All fired up and ready to smash the TBR! You’re going to be amazed by how dramatically it’s going to fall over the next few weeks! You do believe me, don’t you? Don’t you?? It’s currently standing at 214.
Here are a few I’ll be getting to very soon…
(Isn’t that the most dreadful cover ever produced? Since the title is well-nigh illegible, it’s Strangers on a Train by Patricia Highsmith.) For the Classics Club and because I’m fed up with being the last person living who hasn’t read it…
The Blurb says: In Patricia Highsmith’s debut novel, we encounter Guy Haines and Charles Anthony Bruno, passengers on the same train. But while Guy is a successful architect in the midst of a divorce, Bruno turns out to be a sadistic psychopath who manipulates Guy into swapping murders with him. As Bruno carries out his twisted plan, Guy is trapped in Highsmith’s perilous world – where, under the right circumstances, anybody is capable of murder.
The inspiration for Alfred Hitchcock’s classic 1951 film, Strangers on a Train launched Highsmith on a prolific career of noir fiction and proved her mastery of depicting the unsettling forces that tremble beneath the surface of everyday contemporary life.
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Courtesy of the publisher, Saraband. I was sent an unsolicited copy of this. Normally, I avoid vampire stories like the plague (Hmm! Is that a pun, I wonder?). But I’ve read a few Saraband publications recently, a couple of them well outside my comfort zone, and have thoroughly enjoyed them all, so will they be able to do it again? We’ll see…
The Blurb says: “A flint-hard, gorgeously written nightmare.” Laird Barron. One night in 1980, a man becomes a monster. Travis Stillwell spends his nights searching out women in honky-tonk bars on the back roads of Texas. What he does with them doesn’t make him proud – it just quiets the demons for a little while. But when he crosses paths with one particular mysterious pale-skinned girl, he wakes up weak and bloodied, with no memory of the night before. Finding refuge at a lonely motel, Travis develops feelings for the owner, Annabelle, but at night he fights a horrible transformation and his need to feed. A riveting new vampire story for fans of Cormac McCarthy, Joe Hill and Anne Rice.
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For the Reading the Russian Revolution Challenge. This sounds wonderful, so I really hope it lives up to my high expectations – fingers crossed!
The Blurb says: In The Man Who Loved Dogs, Leonardo Padura brings a noir sensibility to one of the most fascinating and complex political narratives of the past hundred years: the assassination of Leon Trotsky by Ramón Mercader.
The story revolves around Iván Cárdenas Maturell, who in his youth was the great hope of modern Cuban literature—until he dared to write a story that was deemed counterrevolutionary. When we meet him years later in Havana, Iván is a loser: a humbled and defeated man with a quiet, unremarkable life who earns his modest living as a proofreader at a veterinary magazine. One afternoon, he meets a mysterious foreigner in the company of two Russian wolfhounds. This is “the man who loved dogs,” and as the pair grow closer, Iván begins to understand that his new friend is hiding a terrible secret.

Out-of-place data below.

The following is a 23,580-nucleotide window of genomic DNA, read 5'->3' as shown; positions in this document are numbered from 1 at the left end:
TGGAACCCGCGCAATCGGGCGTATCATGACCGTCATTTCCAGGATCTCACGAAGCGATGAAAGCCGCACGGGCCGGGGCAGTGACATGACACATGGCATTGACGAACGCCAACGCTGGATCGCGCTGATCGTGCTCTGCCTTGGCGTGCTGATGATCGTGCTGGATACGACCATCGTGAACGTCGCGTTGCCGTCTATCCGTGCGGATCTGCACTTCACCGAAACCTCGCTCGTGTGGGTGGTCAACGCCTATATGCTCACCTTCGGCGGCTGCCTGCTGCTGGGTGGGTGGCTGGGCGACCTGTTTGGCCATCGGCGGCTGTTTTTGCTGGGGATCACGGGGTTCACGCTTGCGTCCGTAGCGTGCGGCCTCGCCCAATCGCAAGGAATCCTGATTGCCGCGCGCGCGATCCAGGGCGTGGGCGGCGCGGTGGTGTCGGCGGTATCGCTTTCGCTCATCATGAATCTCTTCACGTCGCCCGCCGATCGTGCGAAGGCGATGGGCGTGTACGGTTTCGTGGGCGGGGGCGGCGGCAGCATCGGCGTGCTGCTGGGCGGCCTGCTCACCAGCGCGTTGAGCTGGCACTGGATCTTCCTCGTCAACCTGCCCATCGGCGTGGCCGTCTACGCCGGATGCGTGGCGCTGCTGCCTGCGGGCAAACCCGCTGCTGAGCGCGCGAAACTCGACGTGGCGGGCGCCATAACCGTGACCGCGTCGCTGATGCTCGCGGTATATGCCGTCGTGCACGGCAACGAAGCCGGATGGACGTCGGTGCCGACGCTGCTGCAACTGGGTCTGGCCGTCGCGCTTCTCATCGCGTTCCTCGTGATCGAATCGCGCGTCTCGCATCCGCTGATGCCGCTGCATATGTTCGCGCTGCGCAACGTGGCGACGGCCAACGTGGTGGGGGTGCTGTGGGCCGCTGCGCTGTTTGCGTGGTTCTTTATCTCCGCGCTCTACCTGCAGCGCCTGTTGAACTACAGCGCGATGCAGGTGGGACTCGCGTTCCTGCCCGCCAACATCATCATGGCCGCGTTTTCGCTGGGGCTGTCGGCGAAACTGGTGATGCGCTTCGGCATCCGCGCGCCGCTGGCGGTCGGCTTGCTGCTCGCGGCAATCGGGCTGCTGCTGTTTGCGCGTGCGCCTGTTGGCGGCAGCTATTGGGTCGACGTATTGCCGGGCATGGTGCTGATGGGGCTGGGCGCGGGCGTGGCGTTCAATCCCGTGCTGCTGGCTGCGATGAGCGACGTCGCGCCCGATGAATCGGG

Moving seamlessly between Iván’s life in Cuba, Ramón’s early years in Spain and France, and Trotsky’s long years of exile, The Man Who Loved Dogs is Padura’s most ambitious and brilliantly executed novel yet. This is a story about political ideals tested and characters broken, a multilayered epic that effortlessly weaves together three different plot threads— Trotsky in exile, Ramón in pursuit, Iván in frustrated stasis—to bring emotional truth to historical fact.
A novel whose reach is matched only by its astonishing successes on the page, The Man Who Loved Dogs lays bare the human cost of abstract ideals and the insidious, corrosive effects of life under a repressive political regime.
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Factual on Audio
Off to Antarctica for the Around the World in 80 Books Challenge. What little I know about Shackleton comes from the old Channel 4 production starring Kenneth Branagh, and I seem to have forgotten everything about it! So this might read as much like an adventure story as a factual book to me – I’m hoping so, anyway…
The Blurb says: The astonishing saga of polar explorer Ernest Shackleton’s survival for over a year on the ice-bound Antarctic seas, as Time magazine put it, “defined heroism.” Alfred Lansing’s scrupulously researched and brilliantly narrated book — with over 200,000 copies sold — has long been acknowledged as the definitive account of the Endurance’s fateful trip. To write their authoritative story, Lansing consulted with ten of the surviving members and gained access to diaries and personal accounts by eight others. The resulting book has all the immediacy of a first-hand account.
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NB All blurbs taken from Goodreads.
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So…what do you think? Do any of these tempt you?
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